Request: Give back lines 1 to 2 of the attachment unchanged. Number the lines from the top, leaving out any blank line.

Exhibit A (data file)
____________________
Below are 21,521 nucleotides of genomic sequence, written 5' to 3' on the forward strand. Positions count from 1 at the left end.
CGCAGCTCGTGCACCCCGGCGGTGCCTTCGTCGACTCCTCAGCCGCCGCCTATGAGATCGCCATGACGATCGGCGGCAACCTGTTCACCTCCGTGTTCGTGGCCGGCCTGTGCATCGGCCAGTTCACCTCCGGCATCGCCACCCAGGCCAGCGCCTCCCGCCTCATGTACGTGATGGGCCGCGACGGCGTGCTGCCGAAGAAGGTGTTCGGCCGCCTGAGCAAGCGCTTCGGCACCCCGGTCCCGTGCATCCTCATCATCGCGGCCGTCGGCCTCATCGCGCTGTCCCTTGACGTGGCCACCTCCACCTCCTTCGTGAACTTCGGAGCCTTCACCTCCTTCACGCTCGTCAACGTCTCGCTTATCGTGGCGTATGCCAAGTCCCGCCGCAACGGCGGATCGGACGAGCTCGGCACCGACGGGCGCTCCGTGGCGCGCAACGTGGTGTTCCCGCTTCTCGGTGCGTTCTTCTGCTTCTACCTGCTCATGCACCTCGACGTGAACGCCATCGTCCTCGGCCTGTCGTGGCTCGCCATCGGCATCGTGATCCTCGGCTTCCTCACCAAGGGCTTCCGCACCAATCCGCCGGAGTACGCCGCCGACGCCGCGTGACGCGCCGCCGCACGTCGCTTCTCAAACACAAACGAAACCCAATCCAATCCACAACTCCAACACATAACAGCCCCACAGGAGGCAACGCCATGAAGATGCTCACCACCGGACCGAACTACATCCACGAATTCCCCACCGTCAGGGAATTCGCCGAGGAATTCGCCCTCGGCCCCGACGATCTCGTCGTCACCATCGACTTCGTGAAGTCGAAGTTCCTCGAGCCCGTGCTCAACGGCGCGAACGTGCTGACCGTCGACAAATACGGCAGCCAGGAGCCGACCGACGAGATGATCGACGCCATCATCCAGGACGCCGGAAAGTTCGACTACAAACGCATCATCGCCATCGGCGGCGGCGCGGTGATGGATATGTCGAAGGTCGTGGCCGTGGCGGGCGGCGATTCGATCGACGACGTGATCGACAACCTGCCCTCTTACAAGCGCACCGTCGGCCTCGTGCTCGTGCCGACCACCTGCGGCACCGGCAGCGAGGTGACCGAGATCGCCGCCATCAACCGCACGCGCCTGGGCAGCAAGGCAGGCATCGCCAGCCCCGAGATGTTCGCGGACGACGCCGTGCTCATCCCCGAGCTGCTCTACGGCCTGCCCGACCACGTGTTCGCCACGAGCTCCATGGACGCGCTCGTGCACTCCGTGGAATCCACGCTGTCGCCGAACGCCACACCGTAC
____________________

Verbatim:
Below are 21,521 nucleotides of genomic sequence, written 5' to 3' on the forward strand. Positions count from 1 at the left end.
CGCAGCTCGTGCACCCCGGCGGTGCCTTCGTCGACTCCTCAGCCGCCGCCTATGAGATCGCCATGACGATCGGCGGCAACCTGTTCACCTCCGTGTTCGTGGCCGGCCTGTGCATCGGCCAGTTCACCTCCGGCATCGCCACCCAGGCCAGCGCCTCCCGCCTCATGTACGTGATGGGCCGCGACGGCGTGCTGCCGAAGAAGGTGTTCGGCCGCCTGAGCAAGCGCTTCGGCACCCCGGTCCCGTGCATCCTCATCATCGCGGCCGTCGGCCTCATCGCGCTGTCCCTTGACGTGGCCACCTCCACCTCCTTCGTGAACTTCGGAGCCTTCACCTCCTTCACGCTCGTCAACGTCTCGCTTATCGTGGCGTATGCCAAGTCCCGCCGCAACGGCGGATCGGACGAGCTCGGCACCGACGGGCGCTCCGTGGCGCGCAACGTGGTGTTCCCGCTTCTCGGTGCGTTCTTCTGCTTCTACCTGCTCATGCACCTCGACGTGAACGCCATCGTCCTCGGCCTGTCGTGGCTCGCCATCGGCATCGTGATCCTCGGCTTCCTCACCAAGGGCTTCCGCACCAATCCGCCGGAGTACGCCGCCGACGCCGCGTGACGCGCCGCCGCACGTCGCTTCTCAAACACAAACGAAACCCAATCCAATCCACAACTCCAACACATAACAGCCCCACAGGAGGCAACGCCATGAAGATGCTCACCACCGGACCGAACTACATCCACGAATTCCCCACCGTCAGGGAATTCGCCGAGGAATTCGCCCTCGGCCCCGACGATCTCGTCGTCACCATCGACTTCGTGAAGTCGAAGTTCCTCGAGCCCGTGCTCAACGGCGCGAACGTGCTGACCGTCGACAAATACGGCAGCCAGGAGCCGACCGACGAGATGATCGACGCCATCATCCAGGACGCCGGAAAGTTCGACTACAAACGCATCATCGCCATCGGCGGCGGCGCGGTGATGGATATGTCGAAGGTCGTGGCCGTGGCGGGCGGCGATTCGATCGACGACGTGATCGACAACCTGCCCTCTTACAAGCGCACCGTCGGCCTCGTGCTCGTGCCGACCACCTGCGGCACCGGCAGCGAGGTGACCGAGATCGCCGCCATCAACCGCACGCGCCTGGGCAGCAAGGCAGGCATCGCCAGCCCCGAGATGTTCGCGGACGACGCCGTGCTCATCCCCGAGCTGCTCTACGGCCTGCCCGACCACGTGTTCGCCACGAGCTCCATGGACGCGCTCGTGCACTCCGTGGAATCCACGCTGTCGCCGAACGCCACACCGTAC